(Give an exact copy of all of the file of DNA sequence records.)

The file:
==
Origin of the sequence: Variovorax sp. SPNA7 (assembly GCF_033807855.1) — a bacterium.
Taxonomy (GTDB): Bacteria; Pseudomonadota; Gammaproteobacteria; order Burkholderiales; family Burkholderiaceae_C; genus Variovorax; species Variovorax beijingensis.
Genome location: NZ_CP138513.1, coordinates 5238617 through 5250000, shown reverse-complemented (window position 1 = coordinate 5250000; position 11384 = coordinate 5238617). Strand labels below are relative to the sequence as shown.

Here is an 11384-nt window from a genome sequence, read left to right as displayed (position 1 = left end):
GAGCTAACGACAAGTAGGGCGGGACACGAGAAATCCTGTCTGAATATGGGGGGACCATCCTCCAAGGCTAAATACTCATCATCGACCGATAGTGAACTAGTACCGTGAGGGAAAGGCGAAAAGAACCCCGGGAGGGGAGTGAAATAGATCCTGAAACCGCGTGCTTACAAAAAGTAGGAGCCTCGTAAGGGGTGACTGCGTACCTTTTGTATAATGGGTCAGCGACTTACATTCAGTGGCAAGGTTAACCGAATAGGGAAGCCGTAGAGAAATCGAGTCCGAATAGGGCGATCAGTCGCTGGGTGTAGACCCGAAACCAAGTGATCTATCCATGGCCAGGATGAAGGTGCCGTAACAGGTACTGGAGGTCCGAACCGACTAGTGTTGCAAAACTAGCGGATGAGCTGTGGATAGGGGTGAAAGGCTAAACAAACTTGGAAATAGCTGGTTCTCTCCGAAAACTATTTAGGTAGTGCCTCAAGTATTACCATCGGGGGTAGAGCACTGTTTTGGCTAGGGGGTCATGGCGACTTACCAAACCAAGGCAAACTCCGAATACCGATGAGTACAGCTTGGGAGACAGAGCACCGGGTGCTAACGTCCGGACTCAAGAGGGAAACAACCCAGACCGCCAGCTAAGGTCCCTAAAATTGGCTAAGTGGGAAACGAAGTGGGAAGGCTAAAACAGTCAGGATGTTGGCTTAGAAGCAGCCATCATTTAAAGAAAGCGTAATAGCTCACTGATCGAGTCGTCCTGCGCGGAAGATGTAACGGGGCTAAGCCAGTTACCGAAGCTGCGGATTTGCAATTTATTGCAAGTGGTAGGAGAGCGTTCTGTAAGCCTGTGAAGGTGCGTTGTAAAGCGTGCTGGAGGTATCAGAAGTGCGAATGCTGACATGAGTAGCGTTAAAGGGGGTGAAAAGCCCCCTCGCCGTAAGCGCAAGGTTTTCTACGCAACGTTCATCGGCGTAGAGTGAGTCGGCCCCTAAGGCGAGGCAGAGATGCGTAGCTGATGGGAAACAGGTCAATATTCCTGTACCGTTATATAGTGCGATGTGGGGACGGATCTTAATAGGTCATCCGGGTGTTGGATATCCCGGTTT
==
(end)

Origin of the sequence: Variovorax sp. SPNA7 (assembly GCF_033807855.1) — a bacterium.
Taxonomy (GTDB): Bacteria; Pseudomonadota; Gammaproteobacteria; order Burkholderiales; family Burkholderiaceae_C; genus Variovorax; species Variovorax beijingensis.
Genome location: NZ_CP138513.1, coordinates 5238617 through 5250000, shown reverse-complemented (window position 1 = coordinate 5250000; position 11384 = coordinate 5238617). Strand labels below are relative to the sequence as shown.

Here is an 11384-nt window from a genome sequence, read left to right as displayed (position 1 = left end):
GAGCTAACGACAAGTAGGGCGGGACACGAGAAATCCTGTCTGAATATGGGGGGACCATCCTCCAAGGCTAAATACTCATCATCGACCGATAGTGAACTAGTACCGTGAGGGAAAGGCGAAAAGAACCCCGGGAGGGGAGTGAAATAGATCCTGAAACCGCGTGCTTACAAAAAGTAGGAGCCTCGTAAGGGGTGACTGCGTACCTTTTGTATAATGGGTCAGCGACTTACATTCAGTGGCAAGGTTAACCGAATAGGGAAGCCGTAGAGAAATCGAGTCCGAATAGGGCGATCAGTCGCTGGGTGTAGACCCGAAACCAAGTGATCTATCCATGGCCAGGATGAAGGTGCCGTAACAGGTACTGGAGGTCCGAACCGACTAGTGTTGCAAAACTAGCGGATGAGCTGTGGATAGGGGTGAAAGGCTAAACAAACTTGGAAATAGCTGGTTCTCTCCGAAAACTATTTAGGTAGTGCCTCAAGTATTACCATCGGGGGTAGAGCACTGTTTTGGCTAGGGGGTCATGGCGACTTACCAAACCAAGGCAAACTCCGAATACCGATGAGTACAGCTTGGGAGACAGAGCACCGGGTGCTAACGTCCGGACTCAAGAGGGAAACAACCCAGACCGCCAGCTAAGGTCCCTAAAATTGGCTAAGTGGGAAACGAAGTGGGAAGGCTAAAACAGTCAGGATGTTGGCTTAGAAGCAGCCATCATTTAAAGAAAGCGTAATAGCTCACTGATCGAGTCGTCCTGCGCGGAAGATGTAACGGGGCTAAGCCAGTTACCGAAGCTGCGGATTTGCAATTTATTGCAAGTGGTAGGAGAGCGTTCTGTAAGCCTGTGAAGGTGCGTTGTAAAGCGTGCTGGAGGTATCAGAAGTGCGAATGCTGACATGAGTAGCGTTAAAGGGGGTGAAAAGCCCCCTCGCCGTAAGCGCAAGGTTTTCTACGCAACGTTCATCGGCGTAGAGTGAGTCGGCCCCTAAGGCGAGGCAGAGATGCGTAGCTGATGGGAAACAGGTCAATATTCCTGTACCGTTATATAGTGCGATGTGGGGACGGATCTTAATAGGTCATCCGGGTGTTGGATATCCCGGTTT